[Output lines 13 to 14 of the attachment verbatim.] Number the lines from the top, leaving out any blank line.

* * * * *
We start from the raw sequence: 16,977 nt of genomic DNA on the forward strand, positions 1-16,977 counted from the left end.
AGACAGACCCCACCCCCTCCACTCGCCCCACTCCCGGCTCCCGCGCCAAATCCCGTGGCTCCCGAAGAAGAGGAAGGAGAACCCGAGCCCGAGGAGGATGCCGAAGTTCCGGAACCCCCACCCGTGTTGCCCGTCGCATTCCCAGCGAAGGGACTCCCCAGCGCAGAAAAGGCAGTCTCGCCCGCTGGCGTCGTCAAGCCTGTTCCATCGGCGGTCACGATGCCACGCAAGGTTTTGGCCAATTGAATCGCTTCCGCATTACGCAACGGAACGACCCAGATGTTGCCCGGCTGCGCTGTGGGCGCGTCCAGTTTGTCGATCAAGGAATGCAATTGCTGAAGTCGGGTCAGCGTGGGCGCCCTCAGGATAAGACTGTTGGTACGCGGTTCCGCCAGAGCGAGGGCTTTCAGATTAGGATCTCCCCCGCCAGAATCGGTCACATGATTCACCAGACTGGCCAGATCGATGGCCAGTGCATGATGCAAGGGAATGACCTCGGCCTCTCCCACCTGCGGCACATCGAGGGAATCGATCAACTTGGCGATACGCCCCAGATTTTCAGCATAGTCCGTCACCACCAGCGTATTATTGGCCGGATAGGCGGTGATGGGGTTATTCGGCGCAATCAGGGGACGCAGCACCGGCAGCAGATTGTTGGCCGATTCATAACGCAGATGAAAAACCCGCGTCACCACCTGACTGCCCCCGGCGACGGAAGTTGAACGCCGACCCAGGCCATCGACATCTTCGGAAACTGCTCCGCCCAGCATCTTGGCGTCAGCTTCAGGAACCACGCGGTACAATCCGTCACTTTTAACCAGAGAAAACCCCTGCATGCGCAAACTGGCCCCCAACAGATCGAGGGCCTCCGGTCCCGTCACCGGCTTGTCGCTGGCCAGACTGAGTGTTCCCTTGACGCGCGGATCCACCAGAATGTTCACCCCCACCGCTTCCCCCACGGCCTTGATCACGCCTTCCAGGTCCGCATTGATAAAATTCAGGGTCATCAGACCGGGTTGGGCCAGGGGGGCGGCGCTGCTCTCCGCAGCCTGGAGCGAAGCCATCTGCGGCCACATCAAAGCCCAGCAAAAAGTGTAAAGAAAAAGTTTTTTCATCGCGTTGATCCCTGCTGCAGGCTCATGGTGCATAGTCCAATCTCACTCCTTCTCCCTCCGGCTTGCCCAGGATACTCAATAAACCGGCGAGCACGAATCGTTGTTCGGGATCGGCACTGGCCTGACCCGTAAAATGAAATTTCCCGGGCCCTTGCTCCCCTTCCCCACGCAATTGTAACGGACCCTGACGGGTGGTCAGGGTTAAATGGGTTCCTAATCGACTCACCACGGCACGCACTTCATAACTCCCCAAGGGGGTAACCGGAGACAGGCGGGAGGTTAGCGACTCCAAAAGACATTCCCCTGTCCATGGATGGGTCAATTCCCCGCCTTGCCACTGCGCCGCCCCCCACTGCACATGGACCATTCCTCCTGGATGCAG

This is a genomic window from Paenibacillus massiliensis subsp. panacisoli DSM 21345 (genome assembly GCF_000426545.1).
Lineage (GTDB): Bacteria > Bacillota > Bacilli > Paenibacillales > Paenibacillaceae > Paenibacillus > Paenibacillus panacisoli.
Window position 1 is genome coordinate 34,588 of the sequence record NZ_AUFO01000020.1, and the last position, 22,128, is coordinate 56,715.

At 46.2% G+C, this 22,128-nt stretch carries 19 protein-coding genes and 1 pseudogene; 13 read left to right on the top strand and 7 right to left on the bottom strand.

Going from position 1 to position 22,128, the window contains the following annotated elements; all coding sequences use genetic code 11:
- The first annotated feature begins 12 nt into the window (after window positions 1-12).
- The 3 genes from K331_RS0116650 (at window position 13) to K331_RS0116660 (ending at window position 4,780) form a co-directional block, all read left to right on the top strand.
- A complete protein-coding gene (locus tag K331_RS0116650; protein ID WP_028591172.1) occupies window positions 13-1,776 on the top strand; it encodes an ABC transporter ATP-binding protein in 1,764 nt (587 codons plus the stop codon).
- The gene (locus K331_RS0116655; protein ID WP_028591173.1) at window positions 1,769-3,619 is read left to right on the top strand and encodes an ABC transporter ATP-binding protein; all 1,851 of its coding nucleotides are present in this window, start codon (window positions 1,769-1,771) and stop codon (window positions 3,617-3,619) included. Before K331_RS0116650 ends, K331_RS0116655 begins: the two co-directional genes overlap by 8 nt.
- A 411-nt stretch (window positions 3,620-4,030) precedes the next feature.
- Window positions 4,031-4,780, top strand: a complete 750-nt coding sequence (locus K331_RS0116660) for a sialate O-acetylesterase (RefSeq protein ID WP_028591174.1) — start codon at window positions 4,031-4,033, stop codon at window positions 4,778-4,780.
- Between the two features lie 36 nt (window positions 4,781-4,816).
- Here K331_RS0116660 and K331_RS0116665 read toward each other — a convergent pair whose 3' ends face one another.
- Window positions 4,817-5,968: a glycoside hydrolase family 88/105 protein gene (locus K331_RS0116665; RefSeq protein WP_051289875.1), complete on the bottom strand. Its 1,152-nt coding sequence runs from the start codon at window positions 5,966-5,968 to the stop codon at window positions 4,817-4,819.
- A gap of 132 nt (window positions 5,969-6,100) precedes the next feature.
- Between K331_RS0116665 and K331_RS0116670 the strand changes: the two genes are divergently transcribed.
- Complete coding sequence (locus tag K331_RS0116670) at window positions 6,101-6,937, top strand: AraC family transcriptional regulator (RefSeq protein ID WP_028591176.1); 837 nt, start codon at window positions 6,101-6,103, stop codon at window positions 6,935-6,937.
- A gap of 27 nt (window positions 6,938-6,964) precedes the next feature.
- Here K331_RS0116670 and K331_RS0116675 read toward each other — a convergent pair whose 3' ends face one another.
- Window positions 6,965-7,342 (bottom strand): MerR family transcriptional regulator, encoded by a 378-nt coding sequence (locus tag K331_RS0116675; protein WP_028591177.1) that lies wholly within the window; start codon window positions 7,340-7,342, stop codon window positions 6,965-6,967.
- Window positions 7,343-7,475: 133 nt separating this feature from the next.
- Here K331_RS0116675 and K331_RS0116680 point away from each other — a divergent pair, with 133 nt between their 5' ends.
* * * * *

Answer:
- Window positions 4,031-4,780, top strand: a complete 750-nt coding sequence (locus K331_RS0116660) for a sialate O-acetylesterase (RefSeq protein ID WP_028591174.1) — start codon at window positions 4,031-4,033, stop codon at window positions 4,778-4,780.
- Between the two features lie 36 nt (window positions 4,781-4,816).